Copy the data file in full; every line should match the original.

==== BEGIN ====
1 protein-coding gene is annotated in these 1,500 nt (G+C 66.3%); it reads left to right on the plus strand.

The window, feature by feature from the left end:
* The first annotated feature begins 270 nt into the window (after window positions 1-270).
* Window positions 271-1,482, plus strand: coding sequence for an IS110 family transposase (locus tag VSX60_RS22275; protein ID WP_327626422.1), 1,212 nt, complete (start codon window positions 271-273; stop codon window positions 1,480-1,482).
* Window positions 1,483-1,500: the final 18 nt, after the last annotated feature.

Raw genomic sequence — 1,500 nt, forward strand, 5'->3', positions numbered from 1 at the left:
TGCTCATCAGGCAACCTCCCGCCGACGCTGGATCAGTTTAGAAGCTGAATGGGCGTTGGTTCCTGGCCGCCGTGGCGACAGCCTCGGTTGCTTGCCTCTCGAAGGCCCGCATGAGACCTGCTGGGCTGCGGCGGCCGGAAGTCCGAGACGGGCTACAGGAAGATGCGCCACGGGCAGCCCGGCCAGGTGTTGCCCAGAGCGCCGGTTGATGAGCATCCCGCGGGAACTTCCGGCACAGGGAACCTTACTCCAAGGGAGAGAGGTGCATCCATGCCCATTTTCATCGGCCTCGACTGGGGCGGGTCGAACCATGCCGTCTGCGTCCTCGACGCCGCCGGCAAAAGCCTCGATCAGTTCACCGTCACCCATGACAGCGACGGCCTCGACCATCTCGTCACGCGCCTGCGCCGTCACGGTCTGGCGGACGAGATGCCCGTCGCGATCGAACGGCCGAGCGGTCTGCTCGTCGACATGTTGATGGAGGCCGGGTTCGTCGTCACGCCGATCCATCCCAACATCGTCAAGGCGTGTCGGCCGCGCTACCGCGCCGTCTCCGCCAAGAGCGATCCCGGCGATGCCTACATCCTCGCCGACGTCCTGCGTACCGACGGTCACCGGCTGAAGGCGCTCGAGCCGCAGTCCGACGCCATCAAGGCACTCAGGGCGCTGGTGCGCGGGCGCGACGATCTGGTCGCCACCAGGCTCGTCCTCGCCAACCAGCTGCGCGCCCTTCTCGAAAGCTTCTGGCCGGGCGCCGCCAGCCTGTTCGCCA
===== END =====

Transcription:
1 protein-coding gene is annotated in these 1,500 nt (G+C 66.3%); it reads left to right on the plus strand.

The window, feature by feature from the left end:
* The first annotated feature begins 270 nt into the window (after window positions 1-270).
* Window positions 271-1,482, plus strand: coding sequence for an IS110 family transposase (locus tag VSX60_RS22275; protein ID WP_327626422.1), 1,212 nt, complete (start codon window positions 271-273; stop codon window positions 1,480-1,482).
* Window positions 1,483-1,500: the final 18 nt, after the last annotated feature.

Raw genomic sequence — 1,500 nt, forward strand, 5'->3', positions numbered from 1 at the left:
TGCTCATCAGGCAACCTCCCGCCGACGCTGGATCAGTTTAGAAGCTGAATGGGCGTTGGTTCCTGGCCGCCGTGGCGACAGCCTCGGTTGCTTGCCTCTCGAAGGCCCGCATGAGACCTGCTGGGCTGCGGCGGCCGGAAGTCCGAGACGGGCTACAGGAAGATGCGCCACGGGCAGCCCGGCCAGGTGTTGCCCAGAGCGCCGGTTGATGAGCATCCCGCGGGAACTTCCGGCACAGGGAACCTTACTCCAAGGGAGAGAGGTGCATCCATGCCCATTTTCATCGGCCTCGACTGGGGCGGGTCGAACCATGCCGTCTGCGTCCTCGACGCCGCCGGCAAAAGCCTCGATCAGTTCACCGTCACCCATGACAGCGACGGCCTCGACCATCTCGTCACGCGCCTGCGCCGTCACGGTCTGGCGGACGAGATGCCCGTCGCGATCGAACGGCCGAGCGGTCTGCTCGTCGACATGTTGATGGAGGCCGGGTTCGTCGTCACGCCGATCCATCCCAACATCGTCAAGGCGTGTCGGCCGCGCTACCGCGCCGTCTCCGCCAAGAGCGATCCCGGCGATGCCTACATCCTCGCCGACGTCCTGCGTACCGACGGTCACCGGCTGAAGGCGCTCGAGCCGCAGTCCGACGCCATCAAGGCACTCAGGGCGCTGGTGCGCGGGCGCGACGATCTGGTCGCCACCAGGCTCGTCCTCGCCAACCAGCTGCGCGCCCTTCTCGAAAGCTTCTGGCCGGGCGCCGCCAGCCTGTTCGCCA